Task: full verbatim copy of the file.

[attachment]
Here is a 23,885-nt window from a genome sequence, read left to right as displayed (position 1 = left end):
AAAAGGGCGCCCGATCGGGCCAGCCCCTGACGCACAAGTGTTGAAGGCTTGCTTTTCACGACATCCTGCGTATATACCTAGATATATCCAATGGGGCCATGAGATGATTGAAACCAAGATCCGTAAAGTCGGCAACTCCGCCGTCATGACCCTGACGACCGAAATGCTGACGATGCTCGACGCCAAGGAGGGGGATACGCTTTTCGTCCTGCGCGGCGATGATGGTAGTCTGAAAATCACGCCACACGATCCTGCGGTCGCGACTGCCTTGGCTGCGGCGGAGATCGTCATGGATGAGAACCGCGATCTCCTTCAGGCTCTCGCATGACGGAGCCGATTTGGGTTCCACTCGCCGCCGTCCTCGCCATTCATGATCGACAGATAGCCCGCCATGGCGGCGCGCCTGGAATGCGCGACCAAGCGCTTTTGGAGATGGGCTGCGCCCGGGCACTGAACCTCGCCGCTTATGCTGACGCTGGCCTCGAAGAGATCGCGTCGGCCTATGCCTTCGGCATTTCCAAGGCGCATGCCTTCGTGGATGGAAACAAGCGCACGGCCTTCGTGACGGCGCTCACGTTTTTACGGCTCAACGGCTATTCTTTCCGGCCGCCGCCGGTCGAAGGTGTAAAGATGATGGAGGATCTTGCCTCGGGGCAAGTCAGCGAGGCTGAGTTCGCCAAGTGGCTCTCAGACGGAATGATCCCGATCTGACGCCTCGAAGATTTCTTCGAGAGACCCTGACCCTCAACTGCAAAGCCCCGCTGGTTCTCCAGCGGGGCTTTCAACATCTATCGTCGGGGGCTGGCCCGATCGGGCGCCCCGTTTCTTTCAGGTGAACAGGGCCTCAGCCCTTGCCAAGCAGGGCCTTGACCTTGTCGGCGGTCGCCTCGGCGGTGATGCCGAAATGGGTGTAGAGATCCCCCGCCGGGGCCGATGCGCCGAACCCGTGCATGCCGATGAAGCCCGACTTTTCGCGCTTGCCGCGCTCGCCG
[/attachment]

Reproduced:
Here is a 23,885-nt window from a genome sequence, read left to right as displayed (position 1 = left end):
AAAAGGGCGCCCGATCGGGCCAGCCCCTGACGCACAAGTGTTGAAGGCTTGCTTTTCACGACATCCTGCGTATATACCTAGATATATCCAATGGGGCCATGAGATGATTGAAACCAAGATCCGTAAAGTCGGCAACTCCGCCGTCATGACCCTGACGACCGAAATGCTGACGATGCTCGACGCCAAGGAGGGGGATACGCTTTTCGTCCTGCGCGGCGATGATGGTAGTCTGAAAATCACGCCACACGATCCTGCGGTCGCGACTGCCTTGGCTGCGGCGGAGATCGTCATGGATGAGAACCGCGATCTCCTTCAGGCTCTCGCATGACGGAGCCGATTTGGGTTCCACTCGCCGCCGTCCTCGCCATTCATGATCGACAGATAGCCCGCCATGGCGGCGCGCCTGGAATGCGCGACCAAGCGCTTTTGGAGATGGGCTGCGCCCGGGCACTGAACCTCGCCGCTTATGCTGACGCTGGCCTCGAAGAGATCGCGTCGGCCTATGCCTTCGGCATTTCCAAGGCGCATGCCTTCGTGGATGGAAACAAGCGCACGGCCTTCGTGACGGCGCTCACGTTTTTACGGCTCAACGGCTATTCTTTCCGGCCGCCGCCGGTCGAAGGTGTAAAGATGATGGAGGATCTTGCCTCGGGGCAAGTCAGCGAGGCTGAGTTCGCCAAGTGGCTCTCAGACGGAATGATCCCGATCTGACGCCTCGAAGATTTCTTCGAGAGACCCTGACCCTCAACTGCAAAGCCCCGCTGGTTCTCCAGCGGGGCTTTCAACATCTATCGTCGGGGGCTGGCCCGATCGGGCGCCCCGTTTCTTTCAGGTGAACAGGGCCTCAGCCCTTGCCAAGCAGGGCCTTGACCTTGTCGGCGGTCGCCTCGGCGGTGATGCCGAAATGGGTGTAGAGATCCCCCGCCGGGGCCGATGCGCCGAACCCGTGCATGCCGATGAAGCCCGACTTTTCGCGCTTGCCGCGCTCGCCG